The Reason You're Seeing People With Coat Hanger Tattoos

"Feeling a mix of anxiety, sadness and resolve, I thought: I’m committed now."

When it comes to tattoos, every individual has the right to choose what's written or drawn on their body. With this concept in mind, people are showing their support for women's reproductive rights — a woman's right to choose — by getting coat hanger tattoos. But what exactly is the coat hanger tattoo meaning?

"The short story is that prior to the Roe v. Wade decision, many women used dangerous methods to induce their own abortions, and twisted-up wire hangers were one of the more macabre (and life-threatening) ones," Jessi Gold, MD, MS, wrote for InStyle. "The fear of this image becoming reality once again was very much in the forefront of these women's minds." 

While tattoos with special meaning have inspired the masses to embrace symbolic tattoos over the years, these feminist tattoos have seen a resurgence as the current administration continues to threaten the longevity of Roe v. Wade. Thus, while these government officials are in office, pro-choice coat hanger tattoos will likely continue to gain traction. 

"The coat hanger seemed the natural choice, like a 'no going back' symbol.," Jennifer Conti, MD, clinical assistant professor in obstetrics and gynecology at Stanford University, told Gold. "It symbolizes the thing about which I am most passionate in my work and for my patients. It's badass, chic, and a reminder that we will not go back to a time when women were left with this option — not if I can help it... It's a daily reminder that we can never really let down our guard," she added. "We will always need to fight for women. I can't be complacent with this symbol on me."


As Rebecca J. Rosen wrote for The Atlantic, most people understand that the hanger represents the dangerous, illegal abortions of yesteryear. "It is a tool of last resort, a hack of a household object, conjured out of desperation when nothing else would suffice," she said. Not only do hangers represent the act itself, but they also highlight the glaring inequality behind abortion and contraception access for low-income and minority women.

"Just as access to the illegal service of abortion was unequal, so too was access to perfectly legal resources, such as birth control, sex ed, and health care. This continues to be true in today, a fact highlighted by recent Republican efforts to allow health insurers and employers to exempt contraceptives from their plans," Rosen added. "Legally, women may have a right to choose whether to abort an early unwanted pregnancy or take birth control to prevent one, but for many women that choice is elusive, constrained by the limits of their resources, social, financial, or local.

The DC Abortion Fund notes that the coat hanger has become the symbol of the reproductive justice movement because lack of access to abortion causes women — to this day — to go to desperate lengths to terminate a pregnancy, much like those measures undertaken during the pre-Roe v. Wade era. From consuming Lysol and household poisons, to inserting Coke bottles, knitting needles, and coat hangers into their cervixes, women have done everything imaginable in the face of adversity.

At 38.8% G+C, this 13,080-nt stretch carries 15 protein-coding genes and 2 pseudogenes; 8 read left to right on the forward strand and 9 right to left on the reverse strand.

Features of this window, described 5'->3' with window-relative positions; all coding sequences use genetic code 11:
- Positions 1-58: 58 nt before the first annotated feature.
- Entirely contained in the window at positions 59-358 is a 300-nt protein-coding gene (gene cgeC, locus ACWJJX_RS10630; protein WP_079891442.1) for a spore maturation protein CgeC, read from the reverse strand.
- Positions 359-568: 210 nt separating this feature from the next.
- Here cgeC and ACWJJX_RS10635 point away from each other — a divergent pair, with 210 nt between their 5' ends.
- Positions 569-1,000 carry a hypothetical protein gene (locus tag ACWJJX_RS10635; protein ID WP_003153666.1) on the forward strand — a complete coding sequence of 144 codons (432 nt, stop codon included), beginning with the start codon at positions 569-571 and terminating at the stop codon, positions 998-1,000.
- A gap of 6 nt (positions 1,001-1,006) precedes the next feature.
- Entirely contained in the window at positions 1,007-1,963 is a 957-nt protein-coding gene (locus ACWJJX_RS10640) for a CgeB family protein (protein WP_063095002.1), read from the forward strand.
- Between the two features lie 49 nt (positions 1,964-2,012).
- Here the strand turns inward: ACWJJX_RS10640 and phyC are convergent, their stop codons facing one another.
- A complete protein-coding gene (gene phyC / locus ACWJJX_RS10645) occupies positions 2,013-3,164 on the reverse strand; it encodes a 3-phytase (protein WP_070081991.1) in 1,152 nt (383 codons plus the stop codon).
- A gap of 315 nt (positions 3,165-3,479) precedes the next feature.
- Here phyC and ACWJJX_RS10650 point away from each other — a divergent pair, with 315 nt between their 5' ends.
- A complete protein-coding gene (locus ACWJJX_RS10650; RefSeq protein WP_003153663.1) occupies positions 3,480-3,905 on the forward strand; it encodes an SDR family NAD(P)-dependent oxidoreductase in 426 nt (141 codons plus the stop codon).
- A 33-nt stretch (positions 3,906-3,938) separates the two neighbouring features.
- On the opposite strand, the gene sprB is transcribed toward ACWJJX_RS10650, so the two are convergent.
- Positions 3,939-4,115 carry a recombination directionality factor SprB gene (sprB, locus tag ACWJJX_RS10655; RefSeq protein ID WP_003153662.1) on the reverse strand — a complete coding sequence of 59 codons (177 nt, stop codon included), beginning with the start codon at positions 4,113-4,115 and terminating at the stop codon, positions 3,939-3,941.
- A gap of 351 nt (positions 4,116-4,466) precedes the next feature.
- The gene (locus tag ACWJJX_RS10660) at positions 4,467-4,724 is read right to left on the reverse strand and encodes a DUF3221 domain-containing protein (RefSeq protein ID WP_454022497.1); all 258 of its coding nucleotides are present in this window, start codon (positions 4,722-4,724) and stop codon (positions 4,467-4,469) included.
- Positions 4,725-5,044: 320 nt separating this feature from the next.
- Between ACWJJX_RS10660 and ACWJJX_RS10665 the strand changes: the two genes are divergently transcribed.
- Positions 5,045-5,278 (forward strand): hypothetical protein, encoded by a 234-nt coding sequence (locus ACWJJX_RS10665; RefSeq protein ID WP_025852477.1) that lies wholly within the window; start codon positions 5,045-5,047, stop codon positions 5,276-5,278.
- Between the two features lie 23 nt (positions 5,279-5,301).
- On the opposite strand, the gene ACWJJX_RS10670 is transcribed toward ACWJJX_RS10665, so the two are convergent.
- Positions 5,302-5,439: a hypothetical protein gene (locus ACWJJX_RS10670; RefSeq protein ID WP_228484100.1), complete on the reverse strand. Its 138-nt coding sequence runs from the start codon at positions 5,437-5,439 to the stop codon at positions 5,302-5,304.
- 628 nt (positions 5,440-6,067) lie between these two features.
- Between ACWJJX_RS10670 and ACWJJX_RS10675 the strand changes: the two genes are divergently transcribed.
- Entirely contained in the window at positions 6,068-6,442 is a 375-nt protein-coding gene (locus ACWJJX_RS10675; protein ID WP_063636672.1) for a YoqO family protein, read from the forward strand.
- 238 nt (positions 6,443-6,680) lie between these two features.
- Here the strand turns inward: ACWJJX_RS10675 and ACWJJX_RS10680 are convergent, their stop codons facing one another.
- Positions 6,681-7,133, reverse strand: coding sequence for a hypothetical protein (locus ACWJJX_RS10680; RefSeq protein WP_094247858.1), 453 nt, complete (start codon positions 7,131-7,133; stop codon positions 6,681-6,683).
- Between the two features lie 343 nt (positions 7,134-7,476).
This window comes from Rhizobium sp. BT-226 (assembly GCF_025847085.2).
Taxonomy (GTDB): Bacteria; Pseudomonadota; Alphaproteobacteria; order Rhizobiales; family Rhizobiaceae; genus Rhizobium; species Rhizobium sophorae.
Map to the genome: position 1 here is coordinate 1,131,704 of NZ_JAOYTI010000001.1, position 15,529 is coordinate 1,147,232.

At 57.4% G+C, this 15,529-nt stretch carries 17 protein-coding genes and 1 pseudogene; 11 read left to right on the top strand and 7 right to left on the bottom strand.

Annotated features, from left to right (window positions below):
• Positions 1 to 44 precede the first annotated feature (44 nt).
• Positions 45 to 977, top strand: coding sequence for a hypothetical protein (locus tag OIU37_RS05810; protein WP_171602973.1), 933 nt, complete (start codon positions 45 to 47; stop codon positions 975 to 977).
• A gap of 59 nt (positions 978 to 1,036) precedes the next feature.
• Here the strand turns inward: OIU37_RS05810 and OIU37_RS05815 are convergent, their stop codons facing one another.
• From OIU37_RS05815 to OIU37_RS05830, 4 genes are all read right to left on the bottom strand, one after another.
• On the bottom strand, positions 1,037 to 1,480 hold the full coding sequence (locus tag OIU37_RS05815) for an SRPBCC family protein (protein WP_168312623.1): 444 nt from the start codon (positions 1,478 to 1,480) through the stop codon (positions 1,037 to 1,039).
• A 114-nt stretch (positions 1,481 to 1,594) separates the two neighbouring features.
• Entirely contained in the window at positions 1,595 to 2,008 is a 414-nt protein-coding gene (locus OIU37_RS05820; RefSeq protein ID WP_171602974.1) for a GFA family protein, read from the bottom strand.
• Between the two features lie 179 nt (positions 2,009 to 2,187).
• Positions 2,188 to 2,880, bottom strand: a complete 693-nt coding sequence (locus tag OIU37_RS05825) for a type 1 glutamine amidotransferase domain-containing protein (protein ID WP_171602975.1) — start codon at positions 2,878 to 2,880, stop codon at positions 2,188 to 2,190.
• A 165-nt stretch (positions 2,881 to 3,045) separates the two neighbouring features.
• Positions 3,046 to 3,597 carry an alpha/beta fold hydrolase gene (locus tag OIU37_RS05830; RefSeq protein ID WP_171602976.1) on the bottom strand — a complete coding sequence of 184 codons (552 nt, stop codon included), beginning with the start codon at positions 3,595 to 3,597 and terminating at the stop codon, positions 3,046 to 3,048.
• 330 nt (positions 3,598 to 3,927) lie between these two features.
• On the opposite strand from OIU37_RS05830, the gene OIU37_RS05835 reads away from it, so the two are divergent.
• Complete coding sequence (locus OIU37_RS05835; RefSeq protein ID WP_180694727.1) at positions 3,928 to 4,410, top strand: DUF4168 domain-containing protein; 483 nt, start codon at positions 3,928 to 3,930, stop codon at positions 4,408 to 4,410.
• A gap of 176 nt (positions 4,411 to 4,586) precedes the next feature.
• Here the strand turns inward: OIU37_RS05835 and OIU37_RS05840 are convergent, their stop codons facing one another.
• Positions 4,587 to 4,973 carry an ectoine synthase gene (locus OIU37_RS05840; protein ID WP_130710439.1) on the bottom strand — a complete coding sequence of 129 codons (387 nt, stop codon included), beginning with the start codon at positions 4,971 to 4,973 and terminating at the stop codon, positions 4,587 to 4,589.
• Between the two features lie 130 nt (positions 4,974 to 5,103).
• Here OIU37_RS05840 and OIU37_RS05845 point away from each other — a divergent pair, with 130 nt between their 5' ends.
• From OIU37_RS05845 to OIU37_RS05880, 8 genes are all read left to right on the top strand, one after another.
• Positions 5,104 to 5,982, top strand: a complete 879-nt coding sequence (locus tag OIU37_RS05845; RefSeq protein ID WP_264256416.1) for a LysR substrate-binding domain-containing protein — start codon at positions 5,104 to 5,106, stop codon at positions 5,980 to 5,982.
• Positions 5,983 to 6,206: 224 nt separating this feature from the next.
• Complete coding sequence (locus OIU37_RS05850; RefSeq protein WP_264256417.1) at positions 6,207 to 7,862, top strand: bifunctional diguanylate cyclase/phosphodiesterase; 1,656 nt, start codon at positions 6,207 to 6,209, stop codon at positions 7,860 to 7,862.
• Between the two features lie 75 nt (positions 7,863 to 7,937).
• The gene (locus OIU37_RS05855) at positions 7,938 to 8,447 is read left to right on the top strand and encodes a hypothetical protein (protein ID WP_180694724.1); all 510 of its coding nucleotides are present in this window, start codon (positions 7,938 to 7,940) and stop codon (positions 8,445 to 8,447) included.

"The coat hanger is a reminder of women's suffering when abortion is placed out of reach," the DC Abortion Fund's website states. "It is a promise from reproductive justice advocates to never go back to the grotesque world our anti-choice opponents are striving for: a world WITHOUT safe access to abortion, where women might have to resort to horrific alternatives like a coat hanger."

Last year, gynecologist Colleen Krajewski wrote an op-ed for The Washington Post in which she detailed the reasoning behind her own coat hanger tattoo. As an abortion provider, Krajewski was specifically motivated to declare her solidarity because of the Trump administration's current assault on reproductive rights. Because of increasing restrictions at the state level, she said, abortion access across the United States has gone from bad to worse. 

"For example, in Pennsylvania, where I live and work, a recent bill (SB3) proposed by the state legislature seeks to ban surgical abortions in the second trimester," Krajewski explained. "If this bill passes, my patients' lives could be endangered; and if I follow the standard protocols to save them, I could be prosecuted under the law as a felon." Thus, because the fate of Roe v. Wade seemed to be in real doubt, Krajewski declared her deception to the cause. "Feeling a mix of anxiety, sadness and resolve, I thought: I'm committed now," she wrote.

But, as Conti — an abortion provider herself — added, openly providing this service doesn't require tunnel vision. Abortion providers do, in fact, care for the whole person.

"Not infrequently after caring for a woman, she will turn to me and say, 'Thank you for being so nice to me,' to which I'll reply, 'Why wouldn't I be?' People imagine that the men and women who perform abortions are a special breed of provider who only do this in a vacuum and don't see the whole person," she told Gold. "The truth is, abortion providers also deliver babies, take out your ovarian cysts, and help with your menopause symptoms. We realize that caring for women means caring for them during every aspect of their reproductive life, and without judgment."

Supporting a woman's right to choose means supporting the whole woman. It means treating them with the dignity all humans deserve. And these coat hanger tattoos are a true sign that even the most marginalized women are never alone.


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